The following is the full transcript of ABC News' Charles Gibson's interview with President Barack Obama for "World News" on Dec. 16, 2009 in Washington, D.C..
CHARLES GIBSON: Mr. President, a year ago today, you were in Chicago. You knew you were going to be president, but you weren't. What didn't you anticipate? What did you underestimate? What didn't you know?
PRESIDENT OBAMA: Well, I think the main thing is we didn't understand the rapidity of job losses in those first three months -- January, February, March -- actually, starting in December. You saw 700,000 jobs lost or 650,000 jobs lost in each of those months. So none of the economists had anticipated that.
By the time we were in legislative session, had actually passed a Recovery Act, you had already seen over 3 million jobs lost, on top of what had been lost the previous year, and that meant that unemployment was going to go up higher, and even as we moved aggressively to start boosting economic growth, we knew at that point that job growth was going to be lagging severely and that that was going to be one of our greatest challenges.
GIBSON: You surprised me a little, because I think -- and I've heard other presidents say -- the thing that you can't anticipate is the weight of the job when it comes to you, particularly when it comes to committing young men and women to war.
OBAMA: Well, I will tell you that, unfortunately, I anticipated the difficulties involved in managing two wars at the same time. I think Iraq has actually gone better than we anticipated, or at least as well as we could have anticipated. And I've been very fortunate to have extraordinary leadership not only in the secretary of defense, Bob Gates, who understood all the ramifications of our wartime policies, but also having Ray Odierno on the ground, who's been doing outstanding work.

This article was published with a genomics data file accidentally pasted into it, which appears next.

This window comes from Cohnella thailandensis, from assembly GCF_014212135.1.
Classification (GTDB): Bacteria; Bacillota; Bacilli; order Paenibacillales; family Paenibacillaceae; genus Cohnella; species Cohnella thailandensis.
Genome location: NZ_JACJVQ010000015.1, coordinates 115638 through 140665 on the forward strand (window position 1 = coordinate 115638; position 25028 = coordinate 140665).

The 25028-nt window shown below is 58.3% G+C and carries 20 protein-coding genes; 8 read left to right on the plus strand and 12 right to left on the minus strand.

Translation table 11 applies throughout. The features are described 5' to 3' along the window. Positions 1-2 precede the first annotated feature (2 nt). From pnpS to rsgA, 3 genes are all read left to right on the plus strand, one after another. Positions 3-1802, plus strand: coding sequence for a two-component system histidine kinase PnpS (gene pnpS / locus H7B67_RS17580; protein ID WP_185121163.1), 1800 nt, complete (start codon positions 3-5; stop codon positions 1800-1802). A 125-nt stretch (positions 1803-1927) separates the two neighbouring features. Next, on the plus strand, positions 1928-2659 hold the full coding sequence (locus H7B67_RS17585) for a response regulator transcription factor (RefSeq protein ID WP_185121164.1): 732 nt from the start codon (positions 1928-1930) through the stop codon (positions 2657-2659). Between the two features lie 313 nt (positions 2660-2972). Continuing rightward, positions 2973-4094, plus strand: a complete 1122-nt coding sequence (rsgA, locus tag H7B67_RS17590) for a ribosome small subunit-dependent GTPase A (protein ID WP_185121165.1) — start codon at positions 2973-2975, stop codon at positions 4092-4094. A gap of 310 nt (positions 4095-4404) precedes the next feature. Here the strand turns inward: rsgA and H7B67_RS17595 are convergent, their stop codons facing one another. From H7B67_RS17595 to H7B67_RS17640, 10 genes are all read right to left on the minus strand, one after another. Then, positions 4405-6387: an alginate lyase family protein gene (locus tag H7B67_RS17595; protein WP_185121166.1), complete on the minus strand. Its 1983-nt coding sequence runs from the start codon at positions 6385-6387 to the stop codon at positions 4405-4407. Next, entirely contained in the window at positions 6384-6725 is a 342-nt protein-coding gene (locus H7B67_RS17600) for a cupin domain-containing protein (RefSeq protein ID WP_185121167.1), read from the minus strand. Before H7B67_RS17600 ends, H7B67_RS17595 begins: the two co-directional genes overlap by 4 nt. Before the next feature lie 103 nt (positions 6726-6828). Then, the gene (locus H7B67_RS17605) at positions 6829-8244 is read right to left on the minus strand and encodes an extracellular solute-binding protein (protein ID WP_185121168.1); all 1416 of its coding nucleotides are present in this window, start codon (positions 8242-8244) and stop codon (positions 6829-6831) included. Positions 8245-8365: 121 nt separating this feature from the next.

So Iraq, I think, we knew we could manage, and we have. Afghanistan we understood was going to be a problem.
Now, we have been disappointed, I think, in the fact that the Taliban had gained more momentum during the course of the year than was anticipated. When General McChrystal came back with his assessment, the sense of what deterioration had taken place on the ground was worse than what had been initially reported.
The weight of making decisions around sending young men and women into war is something that, frankly, I foresaw being difficult. When you're in the midst of making the decisions, though, nothing compares. And when you meet with families and you talk to soldiers who've come home disabled as a consequence of their service, the -- the -- the sheer emotional force of that I think is something that you can't anticipate. It's something that hits you like a ton of bricks.
GIBSON: I've always been fascinated by this question of -- of what it takes and what you have to go through internally to send kids off, as you said a few moments -- when you were in the Nobel speech, you said some will kill and some will be killed.
GIBSON: It's an enormous responsibility. And before Gulf War I, I went to Kuwait, and I talked to the commanders, Army, Navy, Marines, Air Force, and I asked them, what does it feel like to commit kids to war? And they all said, "We don't. The president does. It's his job. We just carry out his order."
GIBSON: And I thought, "Holy God, what a weight that is on your shoulders."